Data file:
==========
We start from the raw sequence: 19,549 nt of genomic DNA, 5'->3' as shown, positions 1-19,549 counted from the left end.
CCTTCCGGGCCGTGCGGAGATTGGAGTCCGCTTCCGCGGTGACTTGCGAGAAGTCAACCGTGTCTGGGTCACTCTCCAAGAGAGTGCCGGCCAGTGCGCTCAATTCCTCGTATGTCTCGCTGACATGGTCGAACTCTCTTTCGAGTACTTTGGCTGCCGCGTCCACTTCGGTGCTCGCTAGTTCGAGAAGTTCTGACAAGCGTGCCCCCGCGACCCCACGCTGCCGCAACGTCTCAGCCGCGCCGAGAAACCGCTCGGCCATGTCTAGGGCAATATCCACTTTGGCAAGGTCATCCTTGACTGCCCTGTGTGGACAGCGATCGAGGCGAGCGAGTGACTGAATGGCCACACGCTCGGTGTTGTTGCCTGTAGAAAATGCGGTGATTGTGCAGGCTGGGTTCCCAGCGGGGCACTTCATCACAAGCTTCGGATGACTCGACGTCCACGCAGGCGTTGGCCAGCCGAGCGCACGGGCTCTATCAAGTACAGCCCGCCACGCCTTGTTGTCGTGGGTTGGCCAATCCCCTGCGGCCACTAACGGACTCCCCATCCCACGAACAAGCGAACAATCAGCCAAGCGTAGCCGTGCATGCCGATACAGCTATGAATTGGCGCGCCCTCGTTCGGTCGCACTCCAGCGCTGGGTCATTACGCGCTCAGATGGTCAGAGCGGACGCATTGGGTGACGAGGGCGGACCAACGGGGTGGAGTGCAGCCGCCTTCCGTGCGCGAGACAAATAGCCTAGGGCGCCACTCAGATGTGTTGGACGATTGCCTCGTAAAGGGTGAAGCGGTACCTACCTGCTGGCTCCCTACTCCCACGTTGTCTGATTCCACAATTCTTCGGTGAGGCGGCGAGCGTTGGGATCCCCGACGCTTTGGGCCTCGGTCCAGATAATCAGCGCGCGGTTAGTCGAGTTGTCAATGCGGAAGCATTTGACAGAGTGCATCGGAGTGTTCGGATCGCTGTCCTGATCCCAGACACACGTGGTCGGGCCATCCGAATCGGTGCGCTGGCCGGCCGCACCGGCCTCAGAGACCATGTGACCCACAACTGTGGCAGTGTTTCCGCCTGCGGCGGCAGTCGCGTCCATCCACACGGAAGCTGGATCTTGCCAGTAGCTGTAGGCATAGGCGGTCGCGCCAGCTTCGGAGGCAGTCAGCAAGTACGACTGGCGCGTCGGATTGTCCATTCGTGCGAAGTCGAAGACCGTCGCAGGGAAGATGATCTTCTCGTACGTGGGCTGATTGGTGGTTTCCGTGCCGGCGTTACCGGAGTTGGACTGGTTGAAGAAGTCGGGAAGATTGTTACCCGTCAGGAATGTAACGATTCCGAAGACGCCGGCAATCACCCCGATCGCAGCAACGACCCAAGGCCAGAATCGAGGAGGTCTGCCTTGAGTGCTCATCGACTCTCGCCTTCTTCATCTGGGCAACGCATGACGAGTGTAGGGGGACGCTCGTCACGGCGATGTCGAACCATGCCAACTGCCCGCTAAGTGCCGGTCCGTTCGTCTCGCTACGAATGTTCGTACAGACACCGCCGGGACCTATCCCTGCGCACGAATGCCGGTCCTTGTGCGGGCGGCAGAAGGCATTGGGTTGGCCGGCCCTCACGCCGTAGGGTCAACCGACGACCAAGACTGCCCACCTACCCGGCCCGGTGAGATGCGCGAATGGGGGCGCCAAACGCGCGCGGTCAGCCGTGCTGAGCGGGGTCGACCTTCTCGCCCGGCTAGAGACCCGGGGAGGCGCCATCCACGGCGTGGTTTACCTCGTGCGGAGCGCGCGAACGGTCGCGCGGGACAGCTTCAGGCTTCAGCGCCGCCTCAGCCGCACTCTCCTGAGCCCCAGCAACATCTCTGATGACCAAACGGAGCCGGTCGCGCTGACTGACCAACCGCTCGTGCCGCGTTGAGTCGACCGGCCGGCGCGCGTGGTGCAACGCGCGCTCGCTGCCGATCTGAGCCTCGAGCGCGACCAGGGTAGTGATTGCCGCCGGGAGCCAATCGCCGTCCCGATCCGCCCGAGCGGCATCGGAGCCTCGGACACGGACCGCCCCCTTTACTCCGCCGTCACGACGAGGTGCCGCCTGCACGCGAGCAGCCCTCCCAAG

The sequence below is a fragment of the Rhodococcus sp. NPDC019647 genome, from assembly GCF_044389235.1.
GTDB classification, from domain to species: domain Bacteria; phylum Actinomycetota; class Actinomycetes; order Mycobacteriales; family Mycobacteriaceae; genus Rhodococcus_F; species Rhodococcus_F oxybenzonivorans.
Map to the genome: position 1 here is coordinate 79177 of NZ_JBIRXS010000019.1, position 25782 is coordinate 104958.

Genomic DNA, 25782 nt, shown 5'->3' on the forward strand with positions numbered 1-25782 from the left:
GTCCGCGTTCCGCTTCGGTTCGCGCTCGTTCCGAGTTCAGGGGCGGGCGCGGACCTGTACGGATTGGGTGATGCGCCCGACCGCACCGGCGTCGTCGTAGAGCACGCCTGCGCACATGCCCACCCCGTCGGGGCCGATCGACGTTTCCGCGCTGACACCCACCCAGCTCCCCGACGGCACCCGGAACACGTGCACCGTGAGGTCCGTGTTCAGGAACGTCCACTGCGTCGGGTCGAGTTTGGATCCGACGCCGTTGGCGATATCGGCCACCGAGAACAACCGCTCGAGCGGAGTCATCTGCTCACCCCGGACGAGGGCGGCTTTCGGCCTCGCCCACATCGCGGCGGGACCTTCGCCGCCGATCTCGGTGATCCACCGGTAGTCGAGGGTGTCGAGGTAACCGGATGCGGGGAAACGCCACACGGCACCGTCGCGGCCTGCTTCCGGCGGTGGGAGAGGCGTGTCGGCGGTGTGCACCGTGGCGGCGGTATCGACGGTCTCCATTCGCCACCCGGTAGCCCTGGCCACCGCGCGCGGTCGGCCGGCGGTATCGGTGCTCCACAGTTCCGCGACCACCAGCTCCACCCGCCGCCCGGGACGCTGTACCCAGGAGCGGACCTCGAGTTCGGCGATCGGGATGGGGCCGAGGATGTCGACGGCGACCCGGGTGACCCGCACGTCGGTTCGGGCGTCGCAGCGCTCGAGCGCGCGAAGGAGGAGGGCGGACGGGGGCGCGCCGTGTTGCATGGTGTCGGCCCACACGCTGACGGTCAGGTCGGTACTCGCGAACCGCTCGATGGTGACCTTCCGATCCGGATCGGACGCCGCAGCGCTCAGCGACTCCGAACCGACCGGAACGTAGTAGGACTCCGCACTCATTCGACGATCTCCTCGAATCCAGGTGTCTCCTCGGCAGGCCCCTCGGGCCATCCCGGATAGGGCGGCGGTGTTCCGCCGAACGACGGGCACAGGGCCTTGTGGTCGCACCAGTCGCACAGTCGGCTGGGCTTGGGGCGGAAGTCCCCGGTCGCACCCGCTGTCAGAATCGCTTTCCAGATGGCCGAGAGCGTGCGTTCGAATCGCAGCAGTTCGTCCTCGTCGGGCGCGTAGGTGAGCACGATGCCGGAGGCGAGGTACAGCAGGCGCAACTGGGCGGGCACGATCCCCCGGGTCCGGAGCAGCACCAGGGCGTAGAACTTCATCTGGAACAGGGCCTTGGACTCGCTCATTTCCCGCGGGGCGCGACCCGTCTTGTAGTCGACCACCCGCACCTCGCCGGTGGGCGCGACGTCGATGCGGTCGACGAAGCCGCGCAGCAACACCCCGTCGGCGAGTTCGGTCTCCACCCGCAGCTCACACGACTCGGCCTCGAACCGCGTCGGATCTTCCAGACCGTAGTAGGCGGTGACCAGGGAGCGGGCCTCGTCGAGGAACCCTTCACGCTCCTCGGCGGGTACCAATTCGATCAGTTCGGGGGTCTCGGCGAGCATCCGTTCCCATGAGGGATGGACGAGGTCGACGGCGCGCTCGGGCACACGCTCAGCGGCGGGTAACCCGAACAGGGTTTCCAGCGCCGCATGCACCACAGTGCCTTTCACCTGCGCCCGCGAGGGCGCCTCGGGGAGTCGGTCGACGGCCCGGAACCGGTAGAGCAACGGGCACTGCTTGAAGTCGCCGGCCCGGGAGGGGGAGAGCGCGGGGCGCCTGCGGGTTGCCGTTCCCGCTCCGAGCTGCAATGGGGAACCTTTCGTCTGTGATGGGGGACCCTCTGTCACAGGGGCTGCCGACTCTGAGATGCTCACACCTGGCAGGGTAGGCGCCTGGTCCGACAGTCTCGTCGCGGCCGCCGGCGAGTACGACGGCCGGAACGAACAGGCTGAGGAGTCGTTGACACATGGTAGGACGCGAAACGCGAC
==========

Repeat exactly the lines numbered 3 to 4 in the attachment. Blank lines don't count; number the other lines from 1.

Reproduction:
The sequence below is a fragment of the Rhodococcus sp. NPDC019647 genome, from assembly GCF_044389235.1.
GTDB classification, from domain to species: domain Bacteria; phylum Actinomycetota; class Actinomycetes; order Mycobacteriales; family Mycobacteriaceae; genus Rhodococcus_F; species Rhodococcus_F oxybenzonivorans.